Phlebotomy course for RNs - page 2

Hi, I was wondering if anyone took or planning to take phlebotomy course to get help in their RN course. I heard it's a good course to take. Please help. I'm planning to take this in Fall since I'm... Read More

  1. by   Miss Ludie
    For our phlebotomy course they handed us a paper that had the various color tubes to use for what and then gave us a rubber arm to try ONE time. If you can access a vein for IV you will probably do fine. You know how not to go through the vein wall.

    If you blow the vein drawing blood, chances are you can still get the specimen but the patient ends up with a honkin BIG hematoma. I like using butterfly needles, but some places don't allow steel needles like that. A butterfly gives more control without having to support the vacutainer while drawing.
  2. by   Meena29
    Quote from NREMT-P/RN
    This is a technical skill. The more "training" and experience you have the better you will be. Being "good" at venous access for blood sampling or IV placement is a skill that all patients appreciate! Excellence here will add to their overall satisfaction with their care! A terrible experience may not make up for the best care otherwise!

    As long as the "course" is not too expensive, I say can't hurt - might help - so why not? Now, I wouldn't "pay" for certifications/testing and such, because that is not a need and will not change your clinical practice as a nurse!

    This is a "numbers game". Get the numbers and you will get good at IV placement and lab draws. IV's are a bit more difficult to place than "sticking" for just a lab draw, but all veni-puncture experience helps!

    Good Luck!
    Thanks. It really helped.
  3. by   cjcsoon2bnp
    Quote from jenrninmi
    In the hospital I worked at, the nurses didn't draw blood, the phlebotomists did, home health was where I learned how to draw blood. They were going to send me for a day of phlebotomy - drawing blood for 8 hours, but I'm doing fine with it. There have only been maybe 2 times in 5 months where I couldn't get a specimen. But hey, the more experience the better I say. As long as it isn't really expensive for you.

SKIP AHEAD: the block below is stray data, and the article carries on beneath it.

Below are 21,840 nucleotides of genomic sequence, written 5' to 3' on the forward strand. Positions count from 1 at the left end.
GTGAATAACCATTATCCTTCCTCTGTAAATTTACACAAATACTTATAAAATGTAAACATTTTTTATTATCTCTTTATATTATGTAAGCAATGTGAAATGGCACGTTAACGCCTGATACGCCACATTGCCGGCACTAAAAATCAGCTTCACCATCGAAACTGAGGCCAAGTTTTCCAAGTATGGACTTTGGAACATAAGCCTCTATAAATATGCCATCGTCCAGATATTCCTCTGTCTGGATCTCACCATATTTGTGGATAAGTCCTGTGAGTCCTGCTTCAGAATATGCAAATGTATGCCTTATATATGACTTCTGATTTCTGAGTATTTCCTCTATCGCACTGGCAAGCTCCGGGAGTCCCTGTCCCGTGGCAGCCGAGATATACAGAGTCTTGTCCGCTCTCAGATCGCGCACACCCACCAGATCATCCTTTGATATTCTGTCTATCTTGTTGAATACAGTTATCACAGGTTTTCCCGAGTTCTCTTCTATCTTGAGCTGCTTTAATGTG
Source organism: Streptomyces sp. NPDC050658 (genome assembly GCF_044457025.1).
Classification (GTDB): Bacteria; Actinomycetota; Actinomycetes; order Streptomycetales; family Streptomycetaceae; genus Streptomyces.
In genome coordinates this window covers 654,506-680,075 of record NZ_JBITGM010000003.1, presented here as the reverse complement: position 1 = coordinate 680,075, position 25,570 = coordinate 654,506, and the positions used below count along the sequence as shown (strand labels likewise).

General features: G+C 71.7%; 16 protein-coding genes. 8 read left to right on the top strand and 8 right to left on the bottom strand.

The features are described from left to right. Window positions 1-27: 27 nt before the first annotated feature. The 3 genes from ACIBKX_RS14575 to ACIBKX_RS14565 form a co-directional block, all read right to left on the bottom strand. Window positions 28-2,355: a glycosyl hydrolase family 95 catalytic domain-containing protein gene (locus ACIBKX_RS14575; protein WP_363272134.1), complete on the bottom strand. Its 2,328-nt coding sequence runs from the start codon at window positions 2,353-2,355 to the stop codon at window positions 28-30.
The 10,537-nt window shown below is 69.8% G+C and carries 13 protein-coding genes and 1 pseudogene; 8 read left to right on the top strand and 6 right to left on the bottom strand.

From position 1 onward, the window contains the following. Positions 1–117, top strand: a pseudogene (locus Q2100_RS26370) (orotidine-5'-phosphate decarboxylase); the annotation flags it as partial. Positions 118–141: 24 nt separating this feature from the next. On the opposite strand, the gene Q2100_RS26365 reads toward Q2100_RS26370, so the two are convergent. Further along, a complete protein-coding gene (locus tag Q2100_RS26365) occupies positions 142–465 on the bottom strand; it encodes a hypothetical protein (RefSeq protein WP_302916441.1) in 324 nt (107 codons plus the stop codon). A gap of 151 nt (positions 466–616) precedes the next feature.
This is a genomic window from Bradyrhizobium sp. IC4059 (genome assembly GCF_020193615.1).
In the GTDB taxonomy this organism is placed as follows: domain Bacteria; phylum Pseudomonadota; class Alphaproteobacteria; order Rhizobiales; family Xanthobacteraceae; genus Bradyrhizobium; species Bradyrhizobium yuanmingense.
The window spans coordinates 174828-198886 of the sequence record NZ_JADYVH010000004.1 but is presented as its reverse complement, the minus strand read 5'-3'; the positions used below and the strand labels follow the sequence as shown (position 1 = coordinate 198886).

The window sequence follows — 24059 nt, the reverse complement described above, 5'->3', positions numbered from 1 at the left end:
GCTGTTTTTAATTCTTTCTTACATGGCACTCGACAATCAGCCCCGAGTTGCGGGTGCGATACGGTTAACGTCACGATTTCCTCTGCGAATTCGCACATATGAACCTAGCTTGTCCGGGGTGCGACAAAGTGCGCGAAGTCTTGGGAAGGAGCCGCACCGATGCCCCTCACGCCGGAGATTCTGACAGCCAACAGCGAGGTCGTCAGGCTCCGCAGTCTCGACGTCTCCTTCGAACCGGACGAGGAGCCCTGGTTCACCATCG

Not to sound like a jerk but then again its not really your fault or anything but IMHO I don't think one day of phlebotomy (even if it is 8 hours) is enough time to safely learn how to draw blood from a patient. As a phlebotomist I was in a year long training program to do that and although I don't think everyone needs a year to do that I just don't think a day is enough. I'm sure by now your good at it but the program/hospital/agency you were in shouldn't have just had you train for one day. Sorry, I don't mean that to offend anyone, its just my opinion.

  4. by   calledtodo
    I am in nursing school to be an RN. Before I got into the bsn program, I got my cna certification. I then went through a 4 month phlebotomy program. I didn't take my exam until today and luckily I passed the exam. Two years later. I passed it and the thing is I have been working as a pca all this time not using my phlebotomy skills. I should have worked as a phlebotomist but it is ok. I am happy being a pca. I plan on taking an IV phlebotomy course to get me back on track with sticking people. I guess what I am getting at is with all of this extra training I have been feeling more confident as a soon to be nurse.
  5. by   calledtodo
    I agree that it comes down to how many sticks you do. The more, the better you get at it.